Carpal Tunnel Syndrome; Open or Endoscopic Release Surgery Method?

Document Type : RESEARCH PAPER

Authors

1 Division of plastic and reconstructive surgery, Emam Khomeini Hospital, Tehran University of Medical Sciences, Tehran, Iran

2 division of plastic and reconstructive surgery, department of surgery, Sina Hospital, Tehran University of Medical Sciences, Tehran, Iran

3 Medical School, Tehran University of Medical Sciences, Tehran, Iran

4 Department of Orthopedic Surgery, Sina Hospital, Tehran University of Medical Sciences, Tehran, Iran

5 Division of reconstructive surgery, Department of Surgery, Sina Hospital, Tehran University of Medical Sciences, Tehran, Iran

Abstract

Introduction: Carpal tunnel syndrome (CTS) or median nerve neuropathy is one of the causes of numbness, paresthesia, and sensory and motor dysfunction in the affected hand. The objective of this study was to compare open and endoscopic carpal tunnel release methods.
Methods: A multicenter, historical cohort study was done on 47 hands in 46 patients with a clinical diagnosis of CTS and a failed trial of conservative treatment. Samples were divided into two 23-patient groups receiving open carpal tunnel release (OCTR) and endoscopic carpal tunnel release (ECTR). Outcome measurements had been done six weeks after the operation and included handgrip strength, post-op pain, and missing job days.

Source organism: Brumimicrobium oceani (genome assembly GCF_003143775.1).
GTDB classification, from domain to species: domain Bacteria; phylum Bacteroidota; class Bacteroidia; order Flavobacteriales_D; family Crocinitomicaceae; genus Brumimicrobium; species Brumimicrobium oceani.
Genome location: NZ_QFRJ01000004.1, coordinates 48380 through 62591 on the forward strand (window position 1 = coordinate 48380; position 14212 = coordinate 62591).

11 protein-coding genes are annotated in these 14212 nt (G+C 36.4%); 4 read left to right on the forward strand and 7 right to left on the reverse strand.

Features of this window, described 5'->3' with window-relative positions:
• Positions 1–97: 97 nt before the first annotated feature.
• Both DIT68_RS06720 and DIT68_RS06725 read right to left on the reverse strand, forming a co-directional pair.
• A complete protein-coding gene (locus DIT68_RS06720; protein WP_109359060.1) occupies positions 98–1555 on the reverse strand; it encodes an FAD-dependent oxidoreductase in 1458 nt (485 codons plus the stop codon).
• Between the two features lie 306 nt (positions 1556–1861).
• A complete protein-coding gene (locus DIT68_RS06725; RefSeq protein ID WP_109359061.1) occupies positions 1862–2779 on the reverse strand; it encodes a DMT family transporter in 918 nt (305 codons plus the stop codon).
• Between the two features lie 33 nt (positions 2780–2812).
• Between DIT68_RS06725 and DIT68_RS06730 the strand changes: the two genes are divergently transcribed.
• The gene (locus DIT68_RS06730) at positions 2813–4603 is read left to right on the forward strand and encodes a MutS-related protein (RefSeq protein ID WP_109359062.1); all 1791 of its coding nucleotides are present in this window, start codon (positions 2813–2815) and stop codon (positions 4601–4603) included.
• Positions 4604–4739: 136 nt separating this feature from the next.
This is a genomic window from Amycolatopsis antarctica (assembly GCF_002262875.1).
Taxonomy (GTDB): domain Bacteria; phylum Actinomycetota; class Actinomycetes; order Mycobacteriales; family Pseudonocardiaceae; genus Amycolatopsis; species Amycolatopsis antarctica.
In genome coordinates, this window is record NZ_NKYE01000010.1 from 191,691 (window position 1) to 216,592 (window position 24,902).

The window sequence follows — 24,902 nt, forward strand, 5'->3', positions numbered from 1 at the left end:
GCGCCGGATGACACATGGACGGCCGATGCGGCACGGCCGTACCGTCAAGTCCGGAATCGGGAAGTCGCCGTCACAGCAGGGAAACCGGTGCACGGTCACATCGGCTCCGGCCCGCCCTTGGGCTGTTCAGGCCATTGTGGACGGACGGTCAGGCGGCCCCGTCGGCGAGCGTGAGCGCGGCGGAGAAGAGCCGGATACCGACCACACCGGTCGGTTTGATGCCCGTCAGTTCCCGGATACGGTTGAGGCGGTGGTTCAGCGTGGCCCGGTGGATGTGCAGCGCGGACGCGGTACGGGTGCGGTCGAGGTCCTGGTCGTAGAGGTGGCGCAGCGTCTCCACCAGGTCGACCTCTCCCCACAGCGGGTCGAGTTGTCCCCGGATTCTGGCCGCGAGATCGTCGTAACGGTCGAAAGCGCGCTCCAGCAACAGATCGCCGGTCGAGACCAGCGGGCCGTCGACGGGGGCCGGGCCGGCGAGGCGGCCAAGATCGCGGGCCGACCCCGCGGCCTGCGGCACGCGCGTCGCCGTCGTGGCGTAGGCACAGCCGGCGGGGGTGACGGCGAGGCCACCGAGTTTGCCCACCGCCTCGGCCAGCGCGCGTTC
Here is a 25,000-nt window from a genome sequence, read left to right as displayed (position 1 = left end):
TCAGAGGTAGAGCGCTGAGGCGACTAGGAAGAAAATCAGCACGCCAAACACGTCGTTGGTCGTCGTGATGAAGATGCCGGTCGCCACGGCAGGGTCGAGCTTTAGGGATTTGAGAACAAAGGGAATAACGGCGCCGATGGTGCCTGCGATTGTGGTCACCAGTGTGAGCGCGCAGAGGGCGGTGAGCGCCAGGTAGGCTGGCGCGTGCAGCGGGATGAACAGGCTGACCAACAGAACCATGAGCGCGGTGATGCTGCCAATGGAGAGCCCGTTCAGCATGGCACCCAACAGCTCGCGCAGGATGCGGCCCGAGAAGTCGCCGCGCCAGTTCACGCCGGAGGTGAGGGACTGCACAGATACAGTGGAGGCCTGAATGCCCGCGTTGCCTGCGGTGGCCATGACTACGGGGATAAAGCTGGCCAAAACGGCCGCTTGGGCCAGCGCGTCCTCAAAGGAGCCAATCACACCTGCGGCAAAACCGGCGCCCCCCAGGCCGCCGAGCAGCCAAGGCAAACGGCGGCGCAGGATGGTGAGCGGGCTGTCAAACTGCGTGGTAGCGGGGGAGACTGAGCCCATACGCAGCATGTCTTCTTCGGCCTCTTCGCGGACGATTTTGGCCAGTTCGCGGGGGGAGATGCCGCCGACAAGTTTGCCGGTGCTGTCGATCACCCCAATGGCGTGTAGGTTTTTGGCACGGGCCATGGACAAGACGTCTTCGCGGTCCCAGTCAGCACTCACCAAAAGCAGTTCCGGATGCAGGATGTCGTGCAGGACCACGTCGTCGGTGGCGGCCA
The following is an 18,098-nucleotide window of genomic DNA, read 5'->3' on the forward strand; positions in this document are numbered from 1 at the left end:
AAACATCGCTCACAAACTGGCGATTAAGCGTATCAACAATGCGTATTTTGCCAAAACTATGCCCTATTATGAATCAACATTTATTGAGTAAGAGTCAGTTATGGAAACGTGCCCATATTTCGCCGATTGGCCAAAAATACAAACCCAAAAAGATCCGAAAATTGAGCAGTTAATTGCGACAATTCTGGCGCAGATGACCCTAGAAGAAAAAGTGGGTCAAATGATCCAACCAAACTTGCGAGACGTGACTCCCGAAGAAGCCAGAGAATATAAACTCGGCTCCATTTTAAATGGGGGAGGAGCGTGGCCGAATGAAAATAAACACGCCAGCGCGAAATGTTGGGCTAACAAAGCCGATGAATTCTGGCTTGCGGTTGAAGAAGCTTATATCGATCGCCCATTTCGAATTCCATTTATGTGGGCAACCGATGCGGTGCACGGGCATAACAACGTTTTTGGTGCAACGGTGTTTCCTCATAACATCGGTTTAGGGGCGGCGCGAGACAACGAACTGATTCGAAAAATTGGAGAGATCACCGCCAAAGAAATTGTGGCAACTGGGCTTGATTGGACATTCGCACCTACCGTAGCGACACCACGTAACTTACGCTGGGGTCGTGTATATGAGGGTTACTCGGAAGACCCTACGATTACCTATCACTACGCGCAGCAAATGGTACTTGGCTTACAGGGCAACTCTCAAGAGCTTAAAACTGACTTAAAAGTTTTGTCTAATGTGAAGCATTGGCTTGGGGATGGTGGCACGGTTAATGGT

Result: Patients in both groups were comparable in respect to baseline characteristics such as age, gender, and handgrip strength. Both methods improved handgrip strength significantly. No significant difference was detected between the two groups in regard to handgrip strength improvement (P 0.700) and sick leave days (P 0.564). Open carpal tunnel release resulted in greater post-op pain (mean 5.91 ± 1.24 compared to mean 2.43 ± 0.73 after endoscopic release), which was significant (P 0.000). No complication was reported in any technique.
Conclusion: This study revealed that apart from post-op pain, other investigated endpoints were similar in both groups. Although small sample size has limited our ability to draw a conclusive statement, these data suggest that there is no need to utilize the endoscopic technique for the optimum result, especially when this method requires more advanced equipment and could increase surgery costs, and both approaches can result in good clinical outcomes.

Keywords



Articles in Press, Accepted Manuscript
Available Online from 15 February 2022
  • Receive Date: 03 July 2021
  • Revise Date: 25 January 2022
  • Accept Date: 31 January 2022
  • First Publish Date: 15 February 2022